I'm sorry, I missed the Scripture reference here... exactly which Scriptures (I need at least two, please) proclaim that we have to pray to Paul or bow to him or 'invoke Paul's legacy' to be saved.
    You twist my words. This shouldn’t surprise me; one who has no qualms about following teachers that twist Scripture to fit their doctrines would have no trouble at all making my words mean what they did not intend. By “invoke Paul’s legacy,” I did not mean that we pray or bow to Paul. The Body of Christ was a special revelation to the Apostle Paul, a mystery never before revealed (Rom 16:25-26; Eph 3:4-6; Col 1:26-27). Every time we claim to be members of Christ’s Body, we pay respect to this mystery. This mystery isn’t so much “Paul’s legacy”—an unfortunate choice of words in retrospect—but God’s legacy through Paul.

    I believe that Paul was a great Apostle, even though He was not one of the original twelve.
    You got that right, although I bet you never gave much thought as to why God called an Apostle apart from the Twelve. I’ll give you a hint. Twelve is a number indicative of Israel: twelve tribes, twelve prophets, twelve-times-twelve hours (144 hours, or six days) in which Israel was allowed to work, and so on. One is indicative of the Body of Christ: one Lord, one faith, one baptism, etc. (see Ephesians 4:4-6).

    I don't question His Will, when He expresses it. Who are you to question what He has so clearly laid out in the Scriptures?
    He has clearly expressed a call to suffering for the Body of Christ (as evidenced in the Scriptures I quoted above) and has given us His promise that our bodies would be redeemed in the future (Romans 8:23). Your question is thus turned back upon you: Who are you, fG7, to question what God has so clearly laid out in the Scriptures?

    Do you believe God makes injuries and sicknesses?
    “Makes” as in “creates?” No. He can cause these things to happen, though, and often uses them to achieve His purposes. For example, He can use a “messenger of Satan” as a “thorn in [Paul’s] flesh,” to keep the apostle from getting puffed up about the revelations he’d received (2 Cor 12:7).

    As I said, next time you are hurt or sick, don't pray and don't go to a doctor. That would be foolishness.
    We’ve already discussed this. I pray, not for healing, but for comfort. And I go to the doctor because seeking natural help for ailments is encouraged in this dispensation.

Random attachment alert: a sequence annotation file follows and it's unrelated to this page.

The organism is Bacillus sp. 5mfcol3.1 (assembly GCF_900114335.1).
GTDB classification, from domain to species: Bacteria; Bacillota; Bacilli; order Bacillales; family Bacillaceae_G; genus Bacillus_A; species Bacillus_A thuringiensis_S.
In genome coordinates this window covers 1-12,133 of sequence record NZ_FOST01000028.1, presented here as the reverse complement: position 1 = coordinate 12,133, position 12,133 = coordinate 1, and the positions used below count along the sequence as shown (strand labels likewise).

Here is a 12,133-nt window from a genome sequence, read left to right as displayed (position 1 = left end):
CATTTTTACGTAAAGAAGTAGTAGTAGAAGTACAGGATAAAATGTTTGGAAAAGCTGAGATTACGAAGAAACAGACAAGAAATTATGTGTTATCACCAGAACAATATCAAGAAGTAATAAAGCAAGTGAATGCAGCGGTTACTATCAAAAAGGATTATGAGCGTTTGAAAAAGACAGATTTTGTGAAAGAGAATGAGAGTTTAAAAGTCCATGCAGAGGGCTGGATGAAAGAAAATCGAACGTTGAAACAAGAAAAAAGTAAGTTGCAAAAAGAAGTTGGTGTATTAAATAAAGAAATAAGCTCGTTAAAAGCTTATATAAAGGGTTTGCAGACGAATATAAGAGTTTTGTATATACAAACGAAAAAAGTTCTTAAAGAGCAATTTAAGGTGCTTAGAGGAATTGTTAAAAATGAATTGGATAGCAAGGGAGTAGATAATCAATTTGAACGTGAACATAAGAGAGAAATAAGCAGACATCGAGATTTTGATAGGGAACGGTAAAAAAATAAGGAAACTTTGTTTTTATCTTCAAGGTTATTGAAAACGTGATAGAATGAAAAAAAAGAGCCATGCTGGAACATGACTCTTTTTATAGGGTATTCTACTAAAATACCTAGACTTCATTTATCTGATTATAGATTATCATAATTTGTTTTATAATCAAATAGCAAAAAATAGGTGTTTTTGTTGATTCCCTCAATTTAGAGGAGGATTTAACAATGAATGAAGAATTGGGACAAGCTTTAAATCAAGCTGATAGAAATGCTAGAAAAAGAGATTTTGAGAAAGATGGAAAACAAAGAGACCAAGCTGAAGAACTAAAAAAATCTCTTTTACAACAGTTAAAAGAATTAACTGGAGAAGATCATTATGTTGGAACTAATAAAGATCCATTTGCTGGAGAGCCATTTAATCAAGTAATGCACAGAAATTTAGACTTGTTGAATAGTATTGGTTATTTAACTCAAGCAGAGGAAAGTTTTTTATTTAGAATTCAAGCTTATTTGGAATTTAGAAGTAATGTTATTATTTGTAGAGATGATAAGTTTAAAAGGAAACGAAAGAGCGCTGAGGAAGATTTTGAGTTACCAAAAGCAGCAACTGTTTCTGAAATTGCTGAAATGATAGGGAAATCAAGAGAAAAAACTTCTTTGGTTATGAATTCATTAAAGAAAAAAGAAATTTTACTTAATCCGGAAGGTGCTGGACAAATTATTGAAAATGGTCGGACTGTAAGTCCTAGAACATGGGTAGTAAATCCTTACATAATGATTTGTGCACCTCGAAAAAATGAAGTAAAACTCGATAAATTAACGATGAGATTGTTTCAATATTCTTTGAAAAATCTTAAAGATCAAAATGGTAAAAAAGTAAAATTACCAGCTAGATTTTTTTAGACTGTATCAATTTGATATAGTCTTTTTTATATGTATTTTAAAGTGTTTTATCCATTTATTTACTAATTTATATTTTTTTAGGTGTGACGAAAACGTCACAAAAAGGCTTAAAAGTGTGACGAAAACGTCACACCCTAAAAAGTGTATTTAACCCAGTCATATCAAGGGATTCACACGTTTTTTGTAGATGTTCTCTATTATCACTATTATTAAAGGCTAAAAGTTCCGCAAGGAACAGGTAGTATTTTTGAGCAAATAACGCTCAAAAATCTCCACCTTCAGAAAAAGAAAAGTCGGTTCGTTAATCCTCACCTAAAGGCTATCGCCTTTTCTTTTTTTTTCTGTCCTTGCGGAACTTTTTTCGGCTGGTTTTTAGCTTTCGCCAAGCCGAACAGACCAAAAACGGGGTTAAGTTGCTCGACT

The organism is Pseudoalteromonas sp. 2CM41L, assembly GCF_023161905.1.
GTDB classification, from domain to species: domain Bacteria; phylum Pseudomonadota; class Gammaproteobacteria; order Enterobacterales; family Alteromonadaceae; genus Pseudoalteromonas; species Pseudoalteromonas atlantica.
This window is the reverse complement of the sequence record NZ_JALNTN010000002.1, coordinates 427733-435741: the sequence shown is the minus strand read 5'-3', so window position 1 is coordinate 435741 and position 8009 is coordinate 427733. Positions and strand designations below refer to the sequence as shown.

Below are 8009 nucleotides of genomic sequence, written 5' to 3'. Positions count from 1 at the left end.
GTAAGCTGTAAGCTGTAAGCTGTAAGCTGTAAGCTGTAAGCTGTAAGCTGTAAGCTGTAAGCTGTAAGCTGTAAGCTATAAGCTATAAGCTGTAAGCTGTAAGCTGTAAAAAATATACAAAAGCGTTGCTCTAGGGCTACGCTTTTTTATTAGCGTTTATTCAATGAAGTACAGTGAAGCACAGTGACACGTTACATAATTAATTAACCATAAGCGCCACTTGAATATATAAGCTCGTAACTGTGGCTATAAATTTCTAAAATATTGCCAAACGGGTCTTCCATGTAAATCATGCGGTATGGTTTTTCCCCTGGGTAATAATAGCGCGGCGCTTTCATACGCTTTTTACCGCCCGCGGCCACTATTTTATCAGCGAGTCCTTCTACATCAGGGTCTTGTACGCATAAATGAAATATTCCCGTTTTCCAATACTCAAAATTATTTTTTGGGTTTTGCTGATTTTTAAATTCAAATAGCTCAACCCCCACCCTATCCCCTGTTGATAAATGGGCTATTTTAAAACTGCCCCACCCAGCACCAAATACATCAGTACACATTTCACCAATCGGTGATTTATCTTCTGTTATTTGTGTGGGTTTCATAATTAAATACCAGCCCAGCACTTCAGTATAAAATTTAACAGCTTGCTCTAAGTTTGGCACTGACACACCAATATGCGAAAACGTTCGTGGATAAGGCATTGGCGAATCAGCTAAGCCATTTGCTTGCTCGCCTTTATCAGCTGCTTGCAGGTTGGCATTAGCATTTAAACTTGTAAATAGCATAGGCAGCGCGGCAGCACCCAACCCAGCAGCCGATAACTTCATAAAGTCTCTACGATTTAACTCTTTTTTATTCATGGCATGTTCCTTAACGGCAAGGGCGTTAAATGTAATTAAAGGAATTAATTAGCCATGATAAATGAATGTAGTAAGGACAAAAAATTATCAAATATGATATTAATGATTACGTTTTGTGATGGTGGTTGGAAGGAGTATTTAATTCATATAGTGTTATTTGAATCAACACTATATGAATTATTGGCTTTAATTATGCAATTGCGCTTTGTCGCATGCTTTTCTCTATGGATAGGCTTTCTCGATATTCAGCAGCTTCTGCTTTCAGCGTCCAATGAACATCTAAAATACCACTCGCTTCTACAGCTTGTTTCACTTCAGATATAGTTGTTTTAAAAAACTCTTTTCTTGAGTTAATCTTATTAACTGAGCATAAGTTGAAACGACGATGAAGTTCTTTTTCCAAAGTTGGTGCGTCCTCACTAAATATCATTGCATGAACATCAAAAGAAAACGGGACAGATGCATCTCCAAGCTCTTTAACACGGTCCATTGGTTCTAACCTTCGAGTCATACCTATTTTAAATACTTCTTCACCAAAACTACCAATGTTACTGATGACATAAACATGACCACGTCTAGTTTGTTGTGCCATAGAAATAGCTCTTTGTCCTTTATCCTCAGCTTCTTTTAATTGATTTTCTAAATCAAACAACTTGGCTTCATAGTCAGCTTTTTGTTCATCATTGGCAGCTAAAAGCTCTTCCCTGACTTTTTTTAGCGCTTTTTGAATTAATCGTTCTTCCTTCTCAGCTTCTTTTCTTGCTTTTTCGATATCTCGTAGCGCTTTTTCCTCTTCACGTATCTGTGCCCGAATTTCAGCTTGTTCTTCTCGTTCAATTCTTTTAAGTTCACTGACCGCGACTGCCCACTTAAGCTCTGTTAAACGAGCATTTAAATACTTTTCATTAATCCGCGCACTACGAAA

We see in the Bible that healing is made available
    Where then is Paul’s healing (2 Cor 12:7-9)? Where then is Timothy’s healing for his stomach (1 Tim 5:23)? Where is the healing for Paul’s sick friend in Miletum (2 Tim 4:20)? If so much healing is available, why aren’t these godly men healed?

    yet you want to sit over in your 'religious' corner and put down someone because they believe they are filled with the Holy Spirit and that He told them to lay hands upon someone so that they could receive their healing, and then they do get healed, and you would say, "The devil must have done that?" Get real.
    I don’t attribute any healings to the devil; I don’t even see any true healings performed. What I see are hoaxes being perpetrated, and I chalk those up to wicked (or foolish) men preying upon the gullibility of people in desperate need.

    It seems you have set your sights way too low. You missed the healing boat, the Holy Spirit baptism boat and the gifts and ministries boat altogether. Those are some pretty good reasons to believe in this being the Best Possible Covenant available anywhere. I'd say it is fantastic, but you would probably tell me that is unscriptural and that I should hold still and be quiet while you preach your stumblingblocks to the blind you have gathered before you.
    I don’t feel I’ve missed any “boat.” I once boarded the “miracles-on-demand” luxury cruise liner, then abandoned ship when I realized it was sinking beneath the weight of unfulfilled promises in the lives of those I observed on board. If you wish to stay on board, that is your concern. It’s only fair to inform you that your empty claims and insults regarding the “blind I have gathered before [me]” are tantamount to rearranging the deck chairs on the Titanic.

    Sorry, I did not mean to insult you.
    The insult I referred to was not toward me, but toward God. I imagine following in a Movement that regularly insults God has left you somewhat callous to the grief such insults cause the Holy Spirit, so your confusion is to be expected. It is an insult to God to expect supernatural healing when one is called to suffering.